January 11, 2016.
from United States District Court for the Eastern District of
Missouri - Cape Girardeau.
United States of America, Plaintiff - Appellee: John Nicholas
Koester Jr., Assistant U.S. Attorney, U.S. Attorney's
Office, Eastern District of Missouri, Cape Girardeau, MO.
Lee Dixon, Defendant - Appellant, Pro se, U.S. Penitentiary,
Lionel Lee Dixon, Defendant - Appellant: Scott Tilsen,
Assistant Federal Public Defender, Federal Public
Defender's Office, Cape Girardeau, MO.
LOKEN, GRUENDER, and KELLY, Circuit Judges. KELLY, Circuit
Lionel Dixon pleaded guilty to being a felon in possession of
a firearm, in violation of 18 U.S.C. § 922(g)(1). The
district court sentenced him to 48 months'
imprisonment. Dixon appeals his sentence, arguing that the
district court erred in applying a four-level enhancement
pursuant to U.S.S.G. § 2K2.1(b)(6)(B). We affirm.
21, 2014, Dixon was involved in a confrontation with a
neighbor during which Dixon retrieved a pistol and threatened
the neighbor with the weapon. After an unidentified observer
placed an emergency phone call, police located and arrested
Dixon and confiscated the firearm. An officer subsequently
attempted to test-fire the pistol and discovered that it did
not function due to an issue with the gun's firing
pleaded guilty to being a felon in possession of a firearm,
in violation of 18 U.S.C. § 922(g)(1). At Dixon's
sentencing hearing, the Government pursued a four-level
enhancement under section 2K2.1(b)(6)(B) of the sentencing
guidelines because Dixon had used the weapon in connection
with a felony offense--the crime of " [e]xhibit[ing], in
the presence of one or more persons, [a] weapon readily
capable of lethal use in an angry or threatening
manner." Mo. Rev. Stat. § 571.030.1(4). Dixon
objected to this enhancement. He argued that because the gun
was not functional, it did not meet the Missouri
statute's requirement that the weapon be " readily
capable of lethal use." Although the court agreed with
Dixon's reasoning, it found the argument foreclosed by
previous decisions of the Missouri Supreme Court.
district court's application of the enhancement resulted
in a guidelines range of 57-71 months' imprisonment (as
opposed to the 37-46 month range that would have applied
without the enhancement). Acknowledging the circumstances of
the offense and the fact that the pistol was not functional,
the district court varied downward and sentenced Dixon to a
term of 48 months' imprisonment. Dixon now appeals,
renewing his argument that he did not violate section
571.030.1(4) of the Missouri statutes because a weapon must
be functional in order to be " readily capable of lethal
use" under the statute.
2K2.1(b)(6)(B) of the Guidelines Manual provides that "
[i]f the defendant [u]sed or possessed any firearm or
ammunition in connection with another felony offense,"
then the court should increase the offense level by four
levels. " In applying § 2K2.1(b)(6) when the
defendant has not been convicted of another state or federal
felony offense, the district court must find by a
preponderance of the evidence that another felony offense was
committed, and that use or possession of the firearm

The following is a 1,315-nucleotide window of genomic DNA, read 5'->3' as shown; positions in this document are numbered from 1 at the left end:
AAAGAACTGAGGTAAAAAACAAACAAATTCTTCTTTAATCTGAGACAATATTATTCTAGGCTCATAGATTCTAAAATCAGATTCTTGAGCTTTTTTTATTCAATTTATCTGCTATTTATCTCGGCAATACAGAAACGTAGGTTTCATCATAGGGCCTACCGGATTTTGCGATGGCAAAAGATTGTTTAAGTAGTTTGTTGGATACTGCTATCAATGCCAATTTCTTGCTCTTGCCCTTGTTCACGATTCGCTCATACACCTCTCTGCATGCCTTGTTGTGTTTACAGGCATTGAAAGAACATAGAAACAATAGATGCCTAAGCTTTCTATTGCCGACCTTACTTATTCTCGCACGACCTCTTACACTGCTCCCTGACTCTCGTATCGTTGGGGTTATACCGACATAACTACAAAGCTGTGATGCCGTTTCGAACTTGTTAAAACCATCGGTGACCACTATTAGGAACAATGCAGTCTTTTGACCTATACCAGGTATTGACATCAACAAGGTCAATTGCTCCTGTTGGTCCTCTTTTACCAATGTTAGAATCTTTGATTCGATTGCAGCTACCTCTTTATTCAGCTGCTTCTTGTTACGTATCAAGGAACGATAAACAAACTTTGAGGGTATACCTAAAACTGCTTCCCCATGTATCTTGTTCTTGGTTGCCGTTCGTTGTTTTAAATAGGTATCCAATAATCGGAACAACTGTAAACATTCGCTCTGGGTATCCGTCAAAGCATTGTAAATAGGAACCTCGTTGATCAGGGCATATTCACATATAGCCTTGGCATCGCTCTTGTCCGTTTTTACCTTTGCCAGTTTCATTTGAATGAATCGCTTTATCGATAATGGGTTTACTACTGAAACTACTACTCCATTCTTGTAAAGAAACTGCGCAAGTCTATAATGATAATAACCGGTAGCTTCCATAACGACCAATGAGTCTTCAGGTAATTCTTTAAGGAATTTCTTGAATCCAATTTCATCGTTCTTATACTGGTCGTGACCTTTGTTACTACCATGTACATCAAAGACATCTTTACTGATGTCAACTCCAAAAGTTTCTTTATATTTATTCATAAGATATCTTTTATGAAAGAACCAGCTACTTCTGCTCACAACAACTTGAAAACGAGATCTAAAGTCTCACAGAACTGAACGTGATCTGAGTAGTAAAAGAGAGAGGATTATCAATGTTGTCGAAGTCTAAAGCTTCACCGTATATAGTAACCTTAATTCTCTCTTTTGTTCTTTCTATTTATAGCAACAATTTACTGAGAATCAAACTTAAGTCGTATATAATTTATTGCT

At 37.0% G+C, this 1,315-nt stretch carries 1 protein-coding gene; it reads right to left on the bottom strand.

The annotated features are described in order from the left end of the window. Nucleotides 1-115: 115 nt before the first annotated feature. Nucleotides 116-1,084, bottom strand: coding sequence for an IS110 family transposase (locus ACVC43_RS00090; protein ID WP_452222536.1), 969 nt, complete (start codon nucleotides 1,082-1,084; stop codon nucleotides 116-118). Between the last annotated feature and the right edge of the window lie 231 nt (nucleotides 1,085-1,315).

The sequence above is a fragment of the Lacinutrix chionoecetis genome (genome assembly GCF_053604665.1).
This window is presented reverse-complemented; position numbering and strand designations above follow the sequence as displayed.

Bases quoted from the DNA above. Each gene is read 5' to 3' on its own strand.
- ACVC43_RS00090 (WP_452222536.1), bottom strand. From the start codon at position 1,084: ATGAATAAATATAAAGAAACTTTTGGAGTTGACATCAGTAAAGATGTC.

'facilitated' that other felony." United
States v. Littrell, 557 F.3d 616, 617 (8th Cir. 2009)
(quoting U.S.S.G. § 2K2.1 cmt. n.14(A)). The legal
conclusions a district court reaches in order to apply this
enhancement are reviewed de novo, and the factual
findings supporting the enhancement are reviewed for clear
error. United States v. Rodriguez, 711 F.3d 928, 938
(8th Cir. 2013).
law prohibits as one of several " unlawful uses of
weapons" the knowing " [e]xhibit[ion], in the
presence of one or more persons, [of] any weapon readily
capable of lethal use in an angry or threatening
manner." Mo. Rev. Stat. § 571.030.1(4). Violation
of this provision constitutes a class D felony punishable by
up to four years in prison. Mo. Rev. Stat. § 571.030.8.
In assessing whether Dixon's conduct violated this
provision, we defer to the Missouri Supreme Court's
interpretation of the statute. See
Littrell, 557 F.3d at 617-18 (looking to state
supreme court decisions to determine whether defendant had
committed a " felony offense" under U.S.S.G. §
2K2.1(b)(6)(B)); see also Johnson v. United
States, 559 U.S. 133, 138, 130 S.Ct. 1265, 176 L.Ed.2d 1
(2010) (acknowledging that federal courts applying sentencing
enhancements under the Armed Career Criminal Act, 18 U.S.C.
§ 924(e)(1), are " bound by" state-court
interpretations of state criminal statutes).
Missouri Supreme Court has held that a weapon qualifies as
" readily capable of lethal use" under section
571.030.1 even if it is not functional. In State v.
Wright, a defendant challenged his conviction under
the statute's prohibition against carrying a concealed
weapon, arguing that the state had failed to provide evidence
showing that the weapon in question was functional. 382
S.W.3d 902, 904-5 (Mo. 2012). The court rejected the
defendant's argument. Id. at 905. It noted that
some, but not all, of the " unlawful use of
weapons" offenses listed in section 571.030.1 include a
" special negative defense" that applies when a
defendant is " transporting" a firearm that is
" nonfunctioning." Id. at 904-05 "
Providing for this special negative defense would be
meaningless," the court explained, " if the State
always had to prove the functionality of a firearm in its
case-in-chief." Id. at 904. The court thus
found " no requirement for a firearm to be loaded or
operational for a defendant to be convicted under §